8. Capacity. I was little surprised to note in the instruction manual that Honda gives the CR-Z a load rating of 400 lbs. That might work fine in Japan, but in the US, a 180 lb man, and 150 lb woman are going to leave a luggage capacity of only 70 lbs. So my guess is that most Americans, including me, are going to overload this vehicle on long road trips with two large suitcases, garment bag, and a cooler. You are certainly not going to be able to bring much home from wine country. This issue should be addressed, considering that there is plenty of luggage space, but apparently not enough weight capacity.

9. The market. I know the CR-Z was aimed at young environmentally conscious yuppie couples. It would also be good for young singles and college students with a wealthy dad. Who knows, it could become a chick car like the retro VW bug? It is also working for me as an empty nest babyboomer–not to save the planet, but just to be an efficient, fun retirement car with some style.

Rick Campbell
Rick Campbell, Creative.
Portland, Oregon USA

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CRZ v Fit Torque Comparisons

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Rick Campbell: 2011 Honda CR-Z Review – Week 2 of 4

Posted on 13 April 2011 by admin

So Larry [one of Rick’s associates], your questions got me digging into the role of the CR-Z electric motor on the web.

The VTEC gas engine is the same as on the Fit, but red lined at 6300 rather than 6800.

The CR-Z electric motor is rated 13 HP at 1000 rpm, and 58 lb-ft at 1000-2000 rpm (!).

As you can see on the graph below, the electric motor does not contribute much to HP, just adding its 13 HP in a straight line. In fact, it might explain why redline is held at 6300. Or maybe something in the powertrain doesn’t like the higher RPM. Or maybe, because there is so much more torque, they want you to short shift and keep the cabin quieter. The CVT could be a problem, but Nissan seems to make it work with more power.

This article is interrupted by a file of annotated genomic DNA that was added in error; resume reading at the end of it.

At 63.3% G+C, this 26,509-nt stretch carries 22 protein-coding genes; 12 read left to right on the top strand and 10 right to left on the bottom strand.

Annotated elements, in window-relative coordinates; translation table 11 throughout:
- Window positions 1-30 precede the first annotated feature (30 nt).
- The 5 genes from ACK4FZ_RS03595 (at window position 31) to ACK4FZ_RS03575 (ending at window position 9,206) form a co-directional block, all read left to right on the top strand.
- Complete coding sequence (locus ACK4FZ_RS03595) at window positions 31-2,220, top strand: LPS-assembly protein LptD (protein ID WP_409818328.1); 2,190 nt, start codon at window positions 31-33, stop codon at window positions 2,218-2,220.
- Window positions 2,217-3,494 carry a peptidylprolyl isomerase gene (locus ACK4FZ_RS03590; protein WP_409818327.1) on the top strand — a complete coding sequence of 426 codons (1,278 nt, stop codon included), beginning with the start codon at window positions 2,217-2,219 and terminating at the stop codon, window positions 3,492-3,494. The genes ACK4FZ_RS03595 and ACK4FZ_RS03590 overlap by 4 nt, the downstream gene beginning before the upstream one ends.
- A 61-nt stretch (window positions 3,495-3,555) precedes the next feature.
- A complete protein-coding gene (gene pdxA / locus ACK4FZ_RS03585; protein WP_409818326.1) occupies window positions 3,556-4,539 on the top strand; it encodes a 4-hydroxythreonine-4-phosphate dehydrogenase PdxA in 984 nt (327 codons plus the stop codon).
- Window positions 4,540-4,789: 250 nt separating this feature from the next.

CRZ v Fit Torque Comparisons

Honda CRZ and Fit Comparisons


But look at the torque curve!

When you drive it, it feels like the 2 liter engine in my old RSX. Pulls great down low– nearly all from the electric side.

So you combine two prime mover types with opposite torque characteristics, and get the best of both. Neat engineering solution. Nobody is giving Honda credit for this.

But it looks like the tuners need to be careful. This is a complex system, not something you can hot-rod under a shade tree. There might be some reliability reason why Honda cut the redline short, otherwise I’m sure they would like to advertise an extra 10 max HP. Very conservative engineers.

All I can say is the small HP numbers don’t tell the story about the driving. My high school English teacher had a 59 VW convertible with 36 HP (40?) that was also a lot of fun to drive.

Rick Campbell
Rick Campbell, Creative.
Portland, Oregon USA

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Rick Campbell: 2011 Honda CR-Z Review – Week 1 of 4

Posted on 06 April 2011 by admin

As proof of my creeping senility, I commited to buy a Honda CR-Z that is on the boat from Japan. (Me in a hybrid?!?!?!?)

In any case, I have always had a soft spot for short little ugly cars (4 Sciroccos, XR4Ti, RSX) so I asked Gresham Honda to let me run a little test loop.